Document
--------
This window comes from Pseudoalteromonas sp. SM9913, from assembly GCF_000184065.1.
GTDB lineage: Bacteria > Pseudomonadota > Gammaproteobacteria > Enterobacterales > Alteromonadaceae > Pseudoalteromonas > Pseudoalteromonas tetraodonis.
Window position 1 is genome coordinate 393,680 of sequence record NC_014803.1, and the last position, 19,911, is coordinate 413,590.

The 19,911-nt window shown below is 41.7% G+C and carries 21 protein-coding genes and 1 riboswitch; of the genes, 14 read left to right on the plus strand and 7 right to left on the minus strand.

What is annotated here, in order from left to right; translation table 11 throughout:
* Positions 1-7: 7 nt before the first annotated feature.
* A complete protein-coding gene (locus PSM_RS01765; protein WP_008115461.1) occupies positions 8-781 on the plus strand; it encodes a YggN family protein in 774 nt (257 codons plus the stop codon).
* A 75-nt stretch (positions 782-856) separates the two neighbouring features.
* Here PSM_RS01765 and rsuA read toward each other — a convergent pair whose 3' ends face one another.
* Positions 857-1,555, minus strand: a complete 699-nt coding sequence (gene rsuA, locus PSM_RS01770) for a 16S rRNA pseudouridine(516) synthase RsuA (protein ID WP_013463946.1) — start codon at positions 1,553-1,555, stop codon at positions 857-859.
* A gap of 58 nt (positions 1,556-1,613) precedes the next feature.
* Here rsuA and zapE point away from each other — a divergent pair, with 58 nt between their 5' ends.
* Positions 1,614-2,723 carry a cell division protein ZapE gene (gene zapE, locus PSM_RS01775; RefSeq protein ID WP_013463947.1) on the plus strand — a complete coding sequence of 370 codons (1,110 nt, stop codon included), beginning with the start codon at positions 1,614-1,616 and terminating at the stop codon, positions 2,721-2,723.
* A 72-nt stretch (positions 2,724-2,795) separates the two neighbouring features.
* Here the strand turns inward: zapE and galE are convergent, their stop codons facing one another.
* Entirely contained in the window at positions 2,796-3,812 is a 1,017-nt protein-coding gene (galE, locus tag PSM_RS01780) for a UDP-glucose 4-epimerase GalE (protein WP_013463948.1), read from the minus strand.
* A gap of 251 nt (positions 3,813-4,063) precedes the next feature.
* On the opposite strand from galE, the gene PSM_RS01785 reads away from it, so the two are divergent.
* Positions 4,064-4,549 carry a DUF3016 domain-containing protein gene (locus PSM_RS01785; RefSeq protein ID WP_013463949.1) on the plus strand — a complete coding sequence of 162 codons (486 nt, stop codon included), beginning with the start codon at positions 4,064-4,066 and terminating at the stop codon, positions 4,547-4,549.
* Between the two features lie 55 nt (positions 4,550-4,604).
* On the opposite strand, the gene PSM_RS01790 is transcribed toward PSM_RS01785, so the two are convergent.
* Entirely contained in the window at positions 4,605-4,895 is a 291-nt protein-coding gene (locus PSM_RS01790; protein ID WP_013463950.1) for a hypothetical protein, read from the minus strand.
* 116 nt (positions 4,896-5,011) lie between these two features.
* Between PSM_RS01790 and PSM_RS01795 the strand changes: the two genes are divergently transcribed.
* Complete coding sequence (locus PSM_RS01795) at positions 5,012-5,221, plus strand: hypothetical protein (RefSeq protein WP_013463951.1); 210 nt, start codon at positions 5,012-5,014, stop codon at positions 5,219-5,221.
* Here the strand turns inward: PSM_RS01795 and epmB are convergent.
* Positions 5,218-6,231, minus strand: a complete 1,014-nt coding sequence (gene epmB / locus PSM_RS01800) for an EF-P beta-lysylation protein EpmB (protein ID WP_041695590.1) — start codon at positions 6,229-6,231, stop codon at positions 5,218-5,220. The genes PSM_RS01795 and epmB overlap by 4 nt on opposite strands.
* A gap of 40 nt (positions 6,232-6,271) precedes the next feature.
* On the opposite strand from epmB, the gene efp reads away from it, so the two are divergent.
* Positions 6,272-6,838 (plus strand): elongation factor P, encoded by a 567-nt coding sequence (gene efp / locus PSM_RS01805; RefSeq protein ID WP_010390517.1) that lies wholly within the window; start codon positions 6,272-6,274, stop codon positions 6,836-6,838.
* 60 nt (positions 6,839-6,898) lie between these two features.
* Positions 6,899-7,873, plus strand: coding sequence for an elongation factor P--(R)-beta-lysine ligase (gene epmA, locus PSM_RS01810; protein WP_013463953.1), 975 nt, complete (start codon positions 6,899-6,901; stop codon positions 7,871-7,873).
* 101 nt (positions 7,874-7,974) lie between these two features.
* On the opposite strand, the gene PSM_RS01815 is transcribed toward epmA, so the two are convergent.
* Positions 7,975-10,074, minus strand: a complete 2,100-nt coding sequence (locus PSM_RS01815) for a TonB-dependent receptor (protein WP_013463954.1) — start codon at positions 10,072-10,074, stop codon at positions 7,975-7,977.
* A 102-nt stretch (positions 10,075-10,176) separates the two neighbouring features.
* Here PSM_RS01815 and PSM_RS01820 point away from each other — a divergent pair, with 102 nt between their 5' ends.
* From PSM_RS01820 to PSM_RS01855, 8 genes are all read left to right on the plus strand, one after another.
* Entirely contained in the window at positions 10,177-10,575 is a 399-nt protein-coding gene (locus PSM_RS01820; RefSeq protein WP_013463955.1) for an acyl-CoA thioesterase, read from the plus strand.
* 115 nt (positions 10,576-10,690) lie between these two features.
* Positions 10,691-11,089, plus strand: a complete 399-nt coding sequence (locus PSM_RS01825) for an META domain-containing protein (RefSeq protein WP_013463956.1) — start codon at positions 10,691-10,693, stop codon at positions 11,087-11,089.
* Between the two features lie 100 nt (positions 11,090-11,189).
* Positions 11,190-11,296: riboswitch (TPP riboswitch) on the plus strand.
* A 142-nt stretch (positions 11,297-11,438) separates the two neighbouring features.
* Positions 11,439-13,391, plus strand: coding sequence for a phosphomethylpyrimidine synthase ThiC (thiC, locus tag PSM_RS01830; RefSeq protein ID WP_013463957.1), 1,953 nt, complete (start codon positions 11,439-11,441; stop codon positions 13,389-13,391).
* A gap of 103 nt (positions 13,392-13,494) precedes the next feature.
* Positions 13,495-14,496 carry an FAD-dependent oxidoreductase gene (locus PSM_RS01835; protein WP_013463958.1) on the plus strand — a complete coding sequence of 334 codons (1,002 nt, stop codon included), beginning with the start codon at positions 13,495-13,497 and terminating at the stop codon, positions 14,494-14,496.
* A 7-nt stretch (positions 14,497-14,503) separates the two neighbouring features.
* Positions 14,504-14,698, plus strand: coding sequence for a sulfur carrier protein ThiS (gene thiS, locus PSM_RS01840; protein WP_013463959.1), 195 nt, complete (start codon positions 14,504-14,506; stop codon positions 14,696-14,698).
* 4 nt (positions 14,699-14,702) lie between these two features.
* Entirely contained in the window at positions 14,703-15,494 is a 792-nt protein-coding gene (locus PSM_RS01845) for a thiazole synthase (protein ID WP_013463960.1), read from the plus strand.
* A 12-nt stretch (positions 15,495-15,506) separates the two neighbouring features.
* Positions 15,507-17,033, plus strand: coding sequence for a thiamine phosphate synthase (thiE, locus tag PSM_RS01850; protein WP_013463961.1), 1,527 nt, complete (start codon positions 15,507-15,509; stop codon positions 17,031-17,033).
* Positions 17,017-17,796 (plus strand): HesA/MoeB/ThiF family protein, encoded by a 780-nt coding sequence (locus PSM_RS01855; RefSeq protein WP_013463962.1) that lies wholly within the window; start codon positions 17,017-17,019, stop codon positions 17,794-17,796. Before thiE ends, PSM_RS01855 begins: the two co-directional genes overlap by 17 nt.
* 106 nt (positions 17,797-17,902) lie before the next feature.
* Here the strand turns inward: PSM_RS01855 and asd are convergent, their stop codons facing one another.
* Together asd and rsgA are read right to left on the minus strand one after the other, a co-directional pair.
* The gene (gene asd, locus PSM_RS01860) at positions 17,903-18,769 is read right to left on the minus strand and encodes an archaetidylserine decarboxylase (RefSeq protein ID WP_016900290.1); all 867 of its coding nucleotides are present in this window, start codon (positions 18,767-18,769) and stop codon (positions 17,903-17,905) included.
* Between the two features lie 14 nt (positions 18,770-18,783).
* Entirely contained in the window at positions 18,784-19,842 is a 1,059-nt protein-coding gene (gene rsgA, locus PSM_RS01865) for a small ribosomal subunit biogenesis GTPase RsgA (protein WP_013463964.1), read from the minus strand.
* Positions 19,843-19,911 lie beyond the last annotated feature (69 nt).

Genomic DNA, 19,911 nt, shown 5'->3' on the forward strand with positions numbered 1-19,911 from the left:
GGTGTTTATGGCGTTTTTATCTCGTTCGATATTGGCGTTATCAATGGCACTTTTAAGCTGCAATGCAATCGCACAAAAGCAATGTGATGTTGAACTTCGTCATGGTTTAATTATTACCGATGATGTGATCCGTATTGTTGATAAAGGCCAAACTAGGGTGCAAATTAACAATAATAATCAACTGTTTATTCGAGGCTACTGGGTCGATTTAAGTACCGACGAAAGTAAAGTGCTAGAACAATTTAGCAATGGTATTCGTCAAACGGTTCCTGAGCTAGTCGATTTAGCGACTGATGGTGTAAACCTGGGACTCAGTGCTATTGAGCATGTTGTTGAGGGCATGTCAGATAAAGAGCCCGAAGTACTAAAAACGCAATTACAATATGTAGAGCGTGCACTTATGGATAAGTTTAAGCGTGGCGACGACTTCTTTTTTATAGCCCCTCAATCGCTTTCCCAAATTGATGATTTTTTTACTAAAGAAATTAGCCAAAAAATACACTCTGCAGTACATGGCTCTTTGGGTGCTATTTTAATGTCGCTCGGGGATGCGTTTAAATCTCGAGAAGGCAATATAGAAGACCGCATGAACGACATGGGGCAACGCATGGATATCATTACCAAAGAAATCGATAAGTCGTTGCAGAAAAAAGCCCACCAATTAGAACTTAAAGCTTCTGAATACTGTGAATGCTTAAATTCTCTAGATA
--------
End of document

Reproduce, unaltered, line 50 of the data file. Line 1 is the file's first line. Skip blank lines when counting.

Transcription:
* 4 nt (positions 14,699-14,702) lie between these two features.